Five men from High Wycombe have been jailed following a police operation to crack down on drug dealing across Bucks.

Matthew Glenister, of Desborough Road, Alfi Toye, of Deeds Grove, Ramah Lampkin, of Rowan Avenue, Shane Lovett, formerly of Abercromby Avenue and Joshua Robert Peters, of no fixed abode but who resides in High Wycombe, were put behind bars for a string of drugs offences in High Wycombe.

It comes after more than 250 officers from TVP and the South East Regional Organised Crime Unit (SEROCU) executed 16 warrants in High Wycombe, one in Aylesbury and one in Wembley as part of operation Rowlock in July this year.

A total of 13 people were charged following the raids and more than £5,000 was handed over, which police said will go to local charities.

Glenister, Toye, Lampkin, Lovett and Peters each pleaded guilty to one count of conspiracy to supply cocaine and one count of conspiracy to supply heroin at Aylesbury Crown Court yesterday (Tuesday), and their convictions and sentencing related to their involvement in a conspiracy to supply cocaine and heroin in High Wycombe between August 4 2016 and May 17 2017, except Lovett’s whose involvement was between August 4 2016 and August 26 2016.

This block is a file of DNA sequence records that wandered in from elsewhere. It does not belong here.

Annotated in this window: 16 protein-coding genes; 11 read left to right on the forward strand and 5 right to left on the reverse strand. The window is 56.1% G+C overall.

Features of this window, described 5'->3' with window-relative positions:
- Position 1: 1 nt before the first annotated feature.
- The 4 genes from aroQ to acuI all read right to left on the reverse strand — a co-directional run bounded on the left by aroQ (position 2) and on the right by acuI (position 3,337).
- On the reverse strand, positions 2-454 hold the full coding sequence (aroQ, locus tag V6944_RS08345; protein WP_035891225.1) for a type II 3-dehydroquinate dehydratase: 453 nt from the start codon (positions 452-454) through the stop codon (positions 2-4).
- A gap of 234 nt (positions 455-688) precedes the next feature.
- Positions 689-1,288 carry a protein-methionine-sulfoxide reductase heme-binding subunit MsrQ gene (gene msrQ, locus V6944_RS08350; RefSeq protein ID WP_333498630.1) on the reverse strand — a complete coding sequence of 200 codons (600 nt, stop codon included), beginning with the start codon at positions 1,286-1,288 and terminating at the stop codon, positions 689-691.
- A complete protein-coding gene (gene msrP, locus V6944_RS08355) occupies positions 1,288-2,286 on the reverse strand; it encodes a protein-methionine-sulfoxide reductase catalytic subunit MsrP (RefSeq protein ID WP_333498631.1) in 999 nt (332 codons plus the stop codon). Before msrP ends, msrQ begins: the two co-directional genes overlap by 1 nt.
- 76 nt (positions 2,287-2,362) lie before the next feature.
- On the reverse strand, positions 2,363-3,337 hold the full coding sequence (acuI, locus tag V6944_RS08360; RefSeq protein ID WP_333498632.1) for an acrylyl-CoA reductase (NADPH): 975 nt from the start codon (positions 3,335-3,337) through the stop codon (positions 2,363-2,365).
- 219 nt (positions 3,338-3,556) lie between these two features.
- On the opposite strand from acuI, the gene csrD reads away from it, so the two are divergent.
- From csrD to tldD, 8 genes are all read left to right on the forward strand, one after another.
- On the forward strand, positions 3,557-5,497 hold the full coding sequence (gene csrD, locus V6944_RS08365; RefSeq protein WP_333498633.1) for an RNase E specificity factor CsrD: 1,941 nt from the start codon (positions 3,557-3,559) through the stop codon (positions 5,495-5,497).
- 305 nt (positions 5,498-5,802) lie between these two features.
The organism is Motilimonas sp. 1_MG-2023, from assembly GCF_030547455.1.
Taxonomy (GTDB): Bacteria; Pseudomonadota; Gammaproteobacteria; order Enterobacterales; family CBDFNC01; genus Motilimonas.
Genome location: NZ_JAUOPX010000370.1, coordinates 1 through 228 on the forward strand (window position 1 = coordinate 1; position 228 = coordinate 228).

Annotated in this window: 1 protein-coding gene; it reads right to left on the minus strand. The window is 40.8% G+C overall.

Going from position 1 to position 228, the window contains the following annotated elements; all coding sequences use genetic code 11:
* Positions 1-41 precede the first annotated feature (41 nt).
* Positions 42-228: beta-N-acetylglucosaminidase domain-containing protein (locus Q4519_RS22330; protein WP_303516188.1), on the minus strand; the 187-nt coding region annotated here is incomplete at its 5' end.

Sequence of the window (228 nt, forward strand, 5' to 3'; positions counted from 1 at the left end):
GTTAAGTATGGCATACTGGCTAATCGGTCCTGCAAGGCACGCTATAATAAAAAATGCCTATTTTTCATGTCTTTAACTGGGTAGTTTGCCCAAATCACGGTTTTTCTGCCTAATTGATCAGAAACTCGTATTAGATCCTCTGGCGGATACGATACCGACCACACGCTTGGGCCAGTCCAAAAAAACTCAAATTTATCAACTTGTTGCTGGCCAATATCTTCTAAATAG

They were sentenced as follows:

  • Glenister, 31, was jailed for five years and four months
  • Peters, 24, was jailed for four years, 10 months and two weeks
  • Lampkin, 20, was sentenced to four years behind bars
  • Lovett, 29, was sentenced to two years behind bars
  • Toye, 19, was jailed for one year and eight months

Senior investigating officer, detective inspector Sally Spencer of the investigation hub, based at High Wycombe police station, said: “I am pleased that our priority to tackle serious and organised crime has led to these men being convicted and sentenced.

“In High Wycombe we are dedicated to tackling those who seek to deal drugs.

“In order to continue this work we need the public's help as we need them to keep providing information and intelligence to us so that we can target those who make other people's lives a misery through drugs supply.”